I have heard the argument that it has been said that no Church doctrine speaks to vaccinations. I would point out that many churches in Maine are non-denominational and many of us know that from the beginning of the Church, it was not the building or a place that was viewed as the Church, but each individual believer/person was truly the Church. Another gift to us from God. We each then, coming together, hold some things to be sacred truth, others debatable. I see the use of vaccinations on our children as a religious belief that not all hold… but important because some do.

A few years ago the League supported LD 426, sponsored by Rep. McCrea. It sought to allow people who had a religious belief to not wear the color hunter orange but instead wear red. The League supported this legislation not because it was in our own belief system concerning what colors to wear but because it was a sincere religious belief to some. Please understand, our religious beliefs and rights would have been weakened if we chose to not support all religious beliefs and rights.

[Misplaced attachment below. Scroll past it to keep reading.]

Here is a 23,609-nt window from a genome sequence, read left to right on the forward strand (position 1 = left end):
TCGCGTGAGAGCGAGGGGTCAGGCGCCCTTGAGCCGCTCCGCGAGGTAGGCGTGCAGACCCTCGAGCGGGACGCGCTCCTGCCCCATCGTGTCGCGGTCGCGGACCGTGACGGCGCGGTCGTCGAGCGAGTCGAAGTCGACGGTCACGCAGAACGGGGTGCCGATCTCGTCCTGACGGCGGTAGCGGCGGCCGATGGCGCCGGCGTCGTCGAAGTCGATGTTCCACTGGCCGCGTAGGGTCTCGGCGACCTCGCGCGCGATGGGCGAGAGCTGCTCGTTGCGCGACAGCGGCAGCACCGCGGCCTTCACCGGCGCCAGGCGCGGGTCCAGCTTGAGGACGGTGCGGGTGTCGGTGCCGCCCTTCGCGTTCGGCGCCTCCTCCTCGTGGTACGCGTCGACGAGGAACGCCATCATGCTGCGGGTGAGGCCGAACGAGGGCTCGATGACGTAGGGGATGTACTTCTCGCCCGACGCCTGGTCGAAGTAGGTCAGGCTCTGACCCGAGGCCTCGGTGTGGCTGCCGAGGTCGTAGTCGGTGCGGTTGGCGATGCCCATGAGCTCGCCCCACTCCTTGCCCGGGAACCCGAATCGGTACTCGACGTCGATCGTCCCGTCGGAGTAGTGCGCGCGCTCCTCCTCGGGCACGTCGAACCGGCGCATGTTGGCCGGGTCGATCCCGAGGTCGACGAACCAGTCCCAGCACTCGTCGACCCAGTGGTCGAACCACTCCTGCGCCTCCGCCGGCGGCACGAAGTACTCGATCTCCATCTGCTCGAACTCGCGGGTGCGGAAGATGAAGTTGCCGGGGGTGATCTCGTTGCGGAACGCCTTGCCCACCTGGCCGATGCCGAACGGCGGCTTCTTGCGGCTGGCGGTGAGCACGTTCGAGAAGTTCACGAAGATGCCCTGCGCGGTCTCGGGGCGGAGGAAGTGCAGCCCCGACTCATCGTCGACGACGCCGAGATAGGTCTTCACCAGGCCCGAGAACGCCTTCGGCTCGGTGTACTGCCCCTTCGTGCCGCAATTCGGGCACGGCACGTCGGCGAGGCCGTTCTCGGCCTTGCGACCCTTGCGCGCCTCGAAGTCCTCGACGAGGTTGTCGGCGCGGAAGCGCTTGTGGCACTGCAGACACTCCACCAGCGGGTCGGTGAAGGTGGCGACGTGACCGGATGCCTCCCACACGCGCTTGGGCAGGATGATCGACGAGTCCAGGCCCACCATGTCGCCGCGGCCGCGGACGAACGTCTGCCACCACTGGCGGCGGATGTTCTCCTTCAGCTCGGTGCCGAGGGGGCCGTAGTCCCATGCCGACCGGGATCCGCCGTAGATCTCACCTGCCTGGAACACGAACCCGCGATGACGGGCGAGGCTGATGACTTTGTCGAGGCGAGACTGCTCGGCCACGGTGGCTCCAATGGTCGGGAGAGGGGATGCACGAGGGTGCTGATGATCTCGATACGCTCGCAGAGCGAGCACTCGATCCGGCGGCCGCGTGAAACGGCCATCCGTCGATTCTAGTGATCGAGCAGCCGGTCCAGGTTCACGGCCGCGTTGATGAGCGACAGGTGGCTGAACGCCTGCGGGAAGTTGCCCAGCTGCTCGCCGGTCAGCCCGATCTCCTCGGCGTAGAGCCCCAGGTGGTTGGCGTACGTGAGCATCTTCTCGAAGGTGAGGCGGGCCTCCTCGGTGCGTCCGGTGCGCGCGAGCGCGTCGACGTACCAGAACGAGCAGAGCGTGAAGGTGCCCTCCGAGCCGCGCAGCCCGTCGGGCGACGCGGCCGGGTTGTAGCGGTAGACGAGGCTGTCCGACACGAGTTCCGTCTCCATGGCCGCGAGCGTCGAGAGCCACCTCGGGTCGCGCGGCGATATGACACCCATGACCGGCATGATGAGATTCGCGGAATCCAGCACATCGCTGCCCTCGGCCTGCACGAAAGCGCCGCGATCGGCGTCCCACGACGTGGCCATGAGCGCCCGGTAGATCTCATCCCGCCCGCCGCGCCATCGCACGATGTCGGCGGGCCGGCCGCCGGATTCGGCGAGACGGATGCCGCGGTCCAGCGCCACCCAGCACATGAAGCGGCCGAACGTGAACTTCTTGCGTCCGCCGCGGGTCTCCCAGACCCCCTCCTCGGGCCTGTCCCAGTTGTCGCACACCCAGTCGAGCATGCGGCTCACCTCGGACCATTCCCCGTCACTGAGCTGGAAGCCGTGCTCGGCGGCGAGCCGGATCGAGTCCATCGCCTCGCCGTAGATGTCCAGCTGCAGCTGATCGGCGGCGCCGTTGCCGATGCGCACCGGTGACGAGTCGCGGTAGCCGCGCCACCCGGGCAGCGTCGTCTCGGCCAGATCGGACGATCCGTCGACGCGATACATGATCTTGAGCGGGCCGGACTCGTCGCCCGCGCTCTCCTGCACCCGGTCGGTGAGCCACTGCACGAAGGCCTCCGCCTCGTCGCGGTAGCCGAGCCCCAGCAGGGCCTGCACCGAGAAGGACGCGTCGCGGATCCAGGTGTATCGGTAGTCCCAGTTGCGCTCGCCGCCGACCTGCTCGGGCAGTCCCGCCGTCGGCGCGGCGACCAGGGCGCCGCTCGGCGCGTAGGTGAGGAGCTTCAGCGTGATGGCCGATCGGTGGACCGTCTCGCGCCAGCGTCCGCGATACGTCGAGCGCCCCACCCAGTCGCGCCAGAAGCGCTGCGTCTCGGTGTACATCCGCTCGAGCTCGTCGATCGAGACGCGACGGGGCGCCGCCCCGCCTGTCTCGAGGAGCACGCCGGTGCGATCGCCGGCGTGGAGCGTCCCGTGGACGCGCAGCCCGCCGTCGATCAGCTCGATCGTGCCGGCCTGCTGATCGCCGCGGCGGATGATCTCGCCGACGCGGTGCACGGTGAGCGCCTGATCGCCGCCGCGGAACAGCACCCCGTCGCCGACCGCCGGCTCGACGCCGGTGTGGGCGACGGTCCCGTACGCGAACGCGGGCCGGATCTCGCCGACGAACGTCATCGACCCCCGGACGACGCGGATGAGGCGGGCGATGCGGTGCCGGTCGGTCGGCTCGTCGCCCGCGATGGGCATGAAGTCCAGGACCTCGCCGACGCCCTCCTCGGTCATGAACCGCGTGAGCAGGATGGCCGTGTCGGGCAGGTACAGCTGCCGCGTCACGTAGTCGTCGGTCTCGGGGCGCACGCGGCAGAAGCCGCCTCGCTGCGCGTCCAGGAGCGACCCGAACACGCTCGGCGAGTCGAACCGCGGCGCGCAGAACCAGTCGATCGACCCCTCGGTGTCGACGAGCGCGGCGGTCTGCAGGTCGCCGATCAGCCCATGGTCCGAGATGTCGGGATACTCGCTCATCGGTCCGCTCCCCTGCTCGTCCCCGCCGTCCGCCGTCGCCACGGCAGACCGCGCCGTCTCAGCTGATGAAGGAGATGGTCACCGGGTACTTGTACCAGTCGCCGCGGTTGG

In closing, there are so many quotes concerning religious freedom from our founders, here are two: Founding Father James Madison, said “No power over freedom of religion (is) delegated to the United States by the Constitution.”  Thomas Jefferson said “Rightful liberty is unobstructed action according to our will within limits drawn around us by equal rights of others. I do not add within the limits of the law because law is often but the tyrant’s will, and always so when it violates the rights of the individual.”

It is clear that the founding fathers viewed the rights on each individual to be sacred. Please join me and vote against this legislation – vote Ought Not To Pass on LD 798! Thank you for your time and consideration today.